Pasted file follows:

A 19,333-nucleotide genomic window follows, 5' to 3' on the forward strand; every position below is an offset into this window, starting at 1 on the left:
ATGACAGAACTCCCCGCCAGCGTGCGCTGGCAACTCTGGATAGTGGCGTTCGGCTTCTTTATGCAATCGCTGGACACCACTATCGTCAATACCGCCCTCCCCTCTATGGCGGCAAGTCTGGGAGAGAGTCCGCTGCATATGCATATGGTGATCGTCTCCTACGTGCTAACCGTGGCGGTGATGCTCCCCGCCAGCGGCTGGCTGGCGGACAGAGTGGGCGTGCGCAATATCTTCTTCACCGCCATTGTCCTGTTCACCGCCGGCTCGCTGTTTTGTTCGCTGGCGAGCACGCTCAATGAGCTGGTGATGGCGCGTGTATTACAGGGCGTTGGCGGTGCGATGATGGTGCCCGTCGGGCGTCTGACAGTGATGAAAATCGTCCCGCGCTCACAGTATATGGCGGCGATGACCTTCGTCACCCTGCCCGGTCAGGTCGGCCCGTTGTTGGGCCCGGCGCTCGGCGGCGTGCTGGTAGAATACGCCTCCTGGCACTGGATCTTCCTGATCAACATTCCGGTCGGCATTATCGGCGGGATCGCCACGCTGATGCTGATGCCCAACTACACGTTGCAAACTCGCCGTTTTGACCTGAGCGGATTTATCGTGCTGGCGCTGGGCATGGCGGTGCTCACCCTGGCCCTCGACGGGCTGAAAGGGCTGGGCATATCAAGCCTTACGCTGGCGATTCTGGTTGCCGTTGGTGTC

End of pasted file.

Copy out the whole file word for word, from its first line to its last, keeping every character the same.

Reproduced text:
A 19,333-nucleotide genomic window follows, 5' to 3' on the forward strand; every position below is an offset into this window, starting at 1 on the left:
ATGACAGAACTCCCCGCCAGCGTGCGCTGGCAACTCTGGATAGTGGCGTTCGGCTTCTTTATGCAATCGCTGGACACCACTATCGTCAATACCGCCCTCCCCTCTATGGCGGCAAGTCTGGGAGAGAGTCCGCTGCATATGCATATGGTGATCGTCTCCTACGTGCTAACCGTGGCGGTGATGCTCCCCGCCAGCGGCTGGCTGGCGGACAGAGTGGGCGTGCGCAATATCTTCTTCACCGCCATTGTCCTGTTCACCGCCGGCTCGCTGTTTTGTTCGCTGGCGAGCACGCTCAATGAGCTGGTGATGGCGCGTGTATTACAGGGCGTTGGCGGTGCGATGATGGTGCCCGTCGGGCGTCTGACAGTGATGAAAATCGTCCCGCGCTCACAGTATATGGCGGCGATGACCTTCGTCACCCTGCCCGGTCAGGTCGGCCCGTTGTTGGGCCCGGCGCTCGGCGGCGTGCTGGTAGAATACGCCTCCTGGCACTGGATCTTCCTGATCAACATTCCGGTCGGCATTATCGGCGGGATCGCCACGCTGATGCTGATGCCCAACTACACGTTGCAAACTCGCCGTTTTGACCTGAGCGGATTTATCGTGCTGGCGCTGGGCATGGCGGTGCTCACCCTGGCCCTCGACGGGCTGAAAGGGCTGGGCATATCAAGCCTTACGCTGGCGATTCTGGTTGCCGTTGGTGTC